‘Either get busy living or get busy dying.’
“You have Parkinson's Disease,” said the doctor. It was September 22, 2011—the day before my 46th birthday. While not usually fatal, Parkinson's is a degenerative disease. This means it inevitably worsens over time. There is no cure. I was suddenly facing the prospect of limited mobility as my future unfolded.
In the movie Shawshank Redemption, Andy Dufresne says to his pal Red as they sit in the prison yard, “It comes down to one simple decision. Either get busy living or get busy dying.” My life had taken an unexpected and unpleasant turn, but it was not over.
I decided to get busy living.
Do you value your values?
An advantage of contracting a disease like Parkinson’s is that it clarifies one’s perspective and focus. For instance, I realized that I wasn’t really “valuing my values,” because I had been spending my time doing other things. The things I called “priorities” were merely wishful thinking. Real priorities demand our attention. If I say it’s a priority to read a certain number and kind of books, but I never do it, I deceive myself.
What causes us to behave in this way? Why am I able to spend countless hours staring into the gaping, blue-lit void of my iPhone screen, but seemingly powerless to pick up Hemingway?
Before my diagnosis, I had claimed that certain goals were important to me—but I was not demonstrating this with my time, energy, and focus. But after that fateful diagnosis, I understood too well that I had finite amounts of all three. I had squandered what I once possessed in greater measure.
Deadlier (to me) than Parkinson’s
I realized that I had been suffering from a big, fat case of “Someday Syndrome”—a killer if there ever was one. This insidious mindset allows us to deceive ourselves into believing that “someday” is a valid plan.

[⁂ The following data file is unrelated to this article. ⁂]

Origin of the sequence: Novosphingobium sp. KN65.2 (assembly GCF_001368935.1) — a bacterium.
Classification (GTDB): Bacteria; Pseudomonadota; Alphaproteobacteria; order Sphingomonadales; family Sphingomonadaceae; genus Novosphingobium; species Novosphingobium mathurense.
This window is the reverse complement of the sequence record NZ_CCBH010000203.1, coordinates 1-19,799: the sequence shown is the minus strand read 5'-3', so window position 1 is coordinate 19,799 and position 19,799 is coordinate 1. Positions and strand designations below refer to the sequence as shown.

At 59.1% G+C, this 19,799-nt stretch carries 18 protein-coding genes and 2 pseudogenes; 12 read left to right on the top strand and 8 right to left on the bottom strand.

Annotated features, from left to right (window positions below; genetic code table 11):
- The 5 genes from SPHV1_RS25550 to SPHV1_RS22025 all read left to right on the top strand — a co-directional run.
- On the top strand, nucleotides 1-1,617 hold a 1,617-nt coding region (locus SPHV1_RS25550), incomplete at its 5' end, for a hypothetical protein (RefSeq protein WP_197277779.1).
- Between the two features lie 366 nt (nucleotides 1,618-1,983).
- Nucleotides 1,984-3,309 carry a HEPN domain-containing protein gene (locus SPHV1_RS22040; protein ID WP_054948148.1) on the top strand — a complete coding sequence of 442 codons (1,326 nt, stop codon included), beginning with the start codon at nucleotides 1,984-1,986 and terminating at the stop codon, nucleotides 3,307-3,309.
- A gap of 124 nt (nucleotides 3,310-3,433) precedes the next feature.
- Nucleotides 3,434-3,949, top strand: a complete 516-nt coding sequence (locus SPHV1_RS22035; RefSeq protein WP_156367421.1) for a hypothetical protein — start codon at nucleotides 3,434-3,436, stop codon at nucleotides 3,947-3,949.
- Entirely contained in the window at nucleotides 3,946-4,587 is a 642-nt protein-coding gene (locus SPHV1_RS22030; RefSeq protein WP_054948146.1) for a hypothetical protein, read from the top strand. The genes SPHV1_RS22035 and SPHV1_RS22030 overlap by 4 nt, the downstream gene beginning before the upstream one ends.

- “Someday I’ll spend more time with the kids.”
- “Someday we’ll start investing.”
- “Someday I’ll get serious about reaching my fitness goals.”
Perhaps you find yourself unable to do the things you want to do, and you can’t seem to stop doing things you don’t want to do. Even St. Paul struggled with this problem. “I don’t really understand myself,” Paul writes, “for I want to do what is right, but I don’t do it. Instead, I do what I hate.”
Sound familiar? Chances are you have become an unwitting slave to behavioral triggers. These triggers are powerful. They can prevent us from following through with our conscious desires. They can replace those conscious desires with unconscious behaviors. And these unconscious behaviors are often counterproductive and even damaging.
We know them as habits. Automatic behavior patterns that we often feel powerless to resist. This may explain why you feel blocked from your destiny. You may believe that you are somehow unable to muster the discipline to achieve your goals. Take heart! The doors of destiny are not locked but are often held shut by the chains of habit.
Someday Syndrome is deadlier than Parkinson’s or any other disease, because Someday Syndrome kills your dreams and aspirations.
You don’t have to fall victim to its grip! Awareness of the syndrome, in and of itself, is curative for many people. And rest assured, a cure is needed. Because Someday Syndrome will cost you so much more than a shiny new sports car, or an exotic vacation in the tropics. Sadly, Someday Syndrome prevents you from fulfilling what you were designed to accomplish.
The 5 tragic losses
I believe there are five tragic losses brought on by indulging in Someday Syndrome. Pursue your priorities now! Don’t put them off until someday. For if you fail to act now, you’ll likely suffer these five losses: